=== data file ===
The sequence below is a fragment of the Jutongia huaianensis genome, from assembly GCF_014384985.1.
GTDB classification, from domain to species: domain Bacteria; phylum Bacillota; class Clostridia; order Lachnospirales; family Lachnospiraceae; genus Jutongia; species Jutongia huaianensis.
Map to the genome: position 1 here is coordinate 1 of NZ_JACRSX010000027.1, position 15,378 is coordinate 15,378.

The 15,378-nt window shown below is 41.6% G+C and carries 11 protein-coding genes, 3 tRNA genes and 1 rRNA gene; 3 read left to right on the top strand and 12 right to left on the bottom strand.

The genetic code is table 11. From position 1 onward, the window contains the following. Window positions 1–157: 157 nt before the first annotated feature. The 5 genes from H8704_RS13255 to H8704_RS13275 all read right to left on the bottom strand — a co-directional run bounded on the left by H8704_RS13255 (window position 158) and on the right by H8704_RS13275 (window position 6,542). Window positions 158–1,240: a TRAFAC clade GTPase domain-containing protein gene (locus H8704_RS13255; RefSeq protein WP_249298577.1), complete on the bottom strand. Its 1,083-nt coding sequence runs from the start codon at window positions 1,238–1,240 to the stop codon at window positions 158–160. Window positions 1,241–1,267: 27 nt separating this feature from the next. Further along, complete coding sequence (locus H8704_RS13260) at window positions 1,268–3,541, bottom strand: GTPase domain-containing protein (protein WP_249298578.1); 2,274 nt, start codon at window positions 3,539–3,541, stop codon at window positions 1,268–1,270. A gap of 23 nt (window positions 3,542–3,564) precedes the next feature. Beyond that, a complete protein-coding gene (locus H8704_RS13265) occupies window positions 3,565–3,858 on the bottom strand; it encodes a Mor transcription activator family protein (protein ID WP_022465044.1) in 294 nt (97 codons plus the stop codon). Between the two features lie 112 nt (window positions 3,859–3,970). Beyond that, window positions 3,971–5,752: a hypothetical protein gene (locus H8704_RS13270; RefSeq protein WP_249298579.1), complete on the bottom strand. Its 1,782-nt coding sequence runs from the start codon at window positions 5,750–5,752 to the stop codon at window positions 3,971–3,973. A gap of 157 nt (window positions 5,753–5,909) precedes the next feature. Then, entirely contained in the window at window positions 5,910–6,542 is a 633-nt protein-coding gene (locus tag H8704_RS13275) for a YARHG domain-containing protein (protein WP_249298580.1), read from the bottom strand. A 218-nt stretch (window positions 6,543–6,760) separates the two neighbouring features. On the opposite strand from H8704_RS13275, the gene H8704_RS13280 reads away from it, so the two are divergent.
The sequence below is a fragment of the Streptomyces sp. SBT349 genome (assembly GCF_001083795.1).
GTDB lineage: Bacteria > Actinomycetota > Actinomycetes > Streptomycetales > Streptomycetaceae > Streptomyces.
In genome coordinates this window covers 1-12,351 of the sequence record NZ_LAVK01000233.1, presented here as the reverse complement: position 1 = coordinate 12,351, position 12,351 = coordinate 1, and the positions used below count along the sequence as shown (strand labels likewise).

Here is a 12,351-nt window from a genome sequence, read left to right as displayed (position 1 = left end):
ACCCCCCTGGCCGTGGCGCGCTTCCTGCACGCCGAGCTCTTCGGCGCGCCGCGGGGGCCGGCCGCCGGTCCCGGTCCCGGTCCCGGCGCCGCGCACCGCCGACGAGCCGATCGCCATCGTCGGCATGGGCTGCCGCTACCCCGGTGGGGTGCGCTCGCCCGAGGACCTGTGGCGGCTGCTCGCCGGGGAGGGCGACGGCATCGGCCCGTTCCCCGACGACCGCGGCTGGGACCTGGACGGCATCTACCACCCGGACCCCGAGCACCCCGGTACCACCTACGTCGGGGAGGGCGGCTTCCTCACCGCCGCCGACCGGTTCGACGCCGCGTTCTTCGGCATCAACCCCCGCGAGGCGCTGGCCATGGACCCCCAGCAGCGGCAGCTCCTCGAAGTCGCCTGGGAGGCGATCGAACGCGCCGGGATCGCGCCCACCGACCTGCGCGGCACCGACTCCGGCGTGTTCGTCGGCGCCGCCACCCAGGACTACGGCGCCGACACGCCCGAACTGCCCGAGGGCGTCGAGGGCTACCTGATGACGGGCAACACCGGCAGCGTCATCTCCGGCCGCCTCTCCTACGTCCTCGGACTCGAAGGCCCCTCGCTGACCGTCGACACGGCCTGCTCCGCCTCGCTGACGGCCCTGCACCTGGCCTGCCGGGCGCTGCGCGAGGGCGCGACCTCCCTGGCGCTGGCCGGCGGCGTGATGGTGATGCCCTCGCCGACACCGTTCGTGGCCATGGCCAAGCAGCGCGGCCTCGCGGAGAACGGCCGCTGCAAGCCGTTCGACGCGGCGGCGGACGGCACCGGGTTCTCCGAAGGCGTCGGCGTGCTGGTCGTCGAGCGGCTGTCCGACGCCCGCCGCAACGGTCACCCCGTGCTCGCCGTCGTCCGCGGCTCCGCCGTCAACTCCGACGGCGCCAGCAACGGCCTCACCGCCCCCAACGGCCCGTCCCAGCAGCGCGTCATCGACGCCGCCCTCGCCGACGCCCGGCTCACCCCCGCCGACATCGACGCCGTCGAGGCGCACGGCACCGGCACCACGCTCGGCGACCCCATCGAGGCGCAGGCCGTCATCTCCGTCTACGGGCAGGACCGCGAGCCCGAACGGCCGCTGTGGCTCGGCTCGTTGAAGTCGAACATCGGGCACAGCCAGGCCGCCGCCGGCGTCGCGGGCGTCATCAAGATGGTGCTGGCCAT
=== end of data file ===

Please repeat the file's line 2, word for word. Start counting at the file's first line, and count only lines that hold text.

GTDB classification, from domain to species: domain Bacteria; phylum Bacillota; class Clostridia; order Lachnospirales; family Lachnospiraceae; genus Jutongia; species Jutongia huaianensis.